Amy Bunker


Amy is an artist who works in a variety of media. By experimenting with aleatoric processes, Amy tries to increase the dynamic between audience and author by objectifying emotions and investigating the duality that develops through different interpretations.

Her artworks feature coincidental, accidental and unexpected connections which make it possible to revise art history and, even better, to complement it. Combining unrelated aspects lead to surprising analogies. By merging several seemingly incompatible worlds into a new universe, she formalizes the coincidental and emphasizes the conscious process of composition that is behind the seemingly random works. The thought processes, which are supposedly private, highly subjective and unfiltered in their references to dream worlds, are frequently revealed as assemblages.

Her works directly respond to the surrounding environment and uses everyday experiences from the artist as a starting point. Often these are framed instances that would go unnoticed in their original context. By applying a poetic and often metaphorical language, she tries to approach a wide scale of subjects in a multi-layered way, likes to involve the viewer in a way that is sometimes physical and believes in the idea of function following form in a work.

Her works are an investigation into representations of (seemingly) concrete ages and situations as well as depictions and ideas that can only be realized in art. With Plato’s allegory of the cave in mind, she uses a visual vocabulary that addresses many different social and political issues. The work incorporates time as well as space – a fictional and experiential universe that only emerges bit by bit.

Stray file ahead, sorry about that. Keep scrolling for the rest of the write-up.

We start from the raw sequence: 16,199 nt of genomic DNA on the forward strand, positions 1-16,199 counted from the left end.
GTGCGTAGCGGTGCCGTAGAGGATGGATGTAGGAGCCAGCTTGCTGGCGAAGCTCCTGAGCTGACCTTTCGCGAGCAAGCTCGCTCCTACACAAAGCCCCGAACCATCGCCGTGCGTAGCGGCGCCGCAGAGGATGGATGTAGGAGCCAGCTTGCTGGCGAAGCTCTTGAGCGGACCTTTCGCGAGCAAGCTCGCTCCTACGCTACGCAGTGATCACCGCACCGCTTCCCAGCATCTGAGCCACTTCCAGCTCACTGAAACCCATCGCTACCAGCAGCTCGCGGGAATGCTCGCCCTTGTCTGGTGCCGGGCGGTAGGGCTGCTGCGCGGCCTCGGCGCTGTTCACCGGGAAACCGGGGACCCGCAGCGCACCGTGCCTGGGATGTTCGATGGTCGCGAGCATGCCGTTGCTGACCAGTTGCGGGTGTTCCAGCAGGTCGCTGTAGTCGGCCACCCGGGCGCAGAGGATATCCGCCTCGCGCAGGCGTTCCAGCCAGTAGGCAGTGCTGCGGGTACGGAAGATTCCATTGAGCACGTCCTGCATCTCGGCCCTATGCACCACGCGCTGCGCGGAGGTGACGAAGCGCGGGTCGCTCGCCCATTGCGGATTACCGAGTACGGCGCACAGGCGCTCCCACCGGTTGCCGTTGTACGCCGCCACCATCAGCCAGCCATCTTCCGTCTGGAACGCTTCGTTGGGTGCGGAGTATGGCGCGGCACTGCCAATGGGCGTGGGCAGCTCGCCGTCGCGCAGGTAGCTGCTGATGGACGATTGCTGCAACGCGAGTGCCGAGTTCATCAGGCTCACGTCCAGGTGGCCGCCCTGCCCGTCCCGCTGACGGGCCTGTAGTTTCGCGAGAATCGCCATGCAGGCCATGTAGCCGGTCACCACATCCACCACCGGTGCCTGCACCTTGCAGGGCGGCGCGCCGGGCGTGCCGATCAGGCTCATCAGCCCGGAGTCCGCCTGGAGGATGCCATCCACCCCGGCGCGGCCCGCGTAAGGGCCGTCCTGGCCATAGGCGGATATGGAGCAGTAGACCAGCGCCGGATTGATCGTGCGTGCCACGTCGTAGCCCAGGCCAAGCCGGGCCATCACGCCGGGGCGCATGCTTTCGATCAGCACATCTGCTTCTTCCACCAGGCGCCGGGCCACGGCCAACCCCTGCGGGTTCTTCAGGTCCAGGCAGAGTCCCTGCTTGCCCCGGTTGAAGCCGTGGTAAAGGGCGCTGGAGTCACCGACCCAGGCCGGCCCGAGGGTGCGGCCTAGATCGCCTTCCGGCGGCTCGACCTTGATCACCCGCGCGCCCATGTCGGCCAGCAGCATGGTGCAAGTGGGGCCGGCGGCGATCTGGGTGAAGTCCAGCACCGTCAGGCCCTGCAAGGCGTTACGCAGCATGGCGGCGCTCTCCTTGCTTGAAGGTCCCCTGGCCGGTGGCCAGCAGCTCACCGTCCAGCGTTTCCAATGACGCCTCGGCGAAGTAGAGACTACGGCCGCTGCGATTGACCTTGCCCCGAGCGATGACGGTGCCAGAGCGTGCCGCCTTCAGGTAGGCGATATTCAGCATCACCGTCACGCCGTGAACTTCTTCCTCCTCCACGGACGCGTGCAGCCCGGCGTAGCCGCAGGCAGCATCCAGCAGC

Her works bear strong political references. The possibility or the dream of the annulment of a (historically or socially) fixed identity is a constant focal point. By referencing romanticism, grand-guignolesque black humour and symbolism, she makes work that deals with the documentation of events and the question of how they can be presented. The work tries to express this with the help of physics and technology, but not by telling a story or creating a metaphor.

Her works are often classified as part of the new romantic movement because of the desire for the local in the unfolding globalized world. However, this reference is not intentional, as this kind of art is part of the collective memory. With a conceptual approach, she creates work through labour-intensive processes which can be seen explicitly as a personal exorcism ritual. They are inspired by a nineteenth-century tradition of works, in which an ideal of ‘Fulfilled Absence’ was seen as the pinnacle.

Her works never shows the complete structure. This results in the fact that the artist can easily imagine an own interpretation without being hindered by the historical reality. By examining the ambiguity and origination via retakes and variations, she wants to amplify the astonishment of the spectator by creating compositions or settings that generate tranquil poetic images that leave traces and balances on the edge of recognition and alienation.

Her works appear as dreamlike images in which fiction and reality meet, well-known tropes merge, meanings shift, past and present fuse. Time and memory always play a key role. Amy currently lives and works in Austin.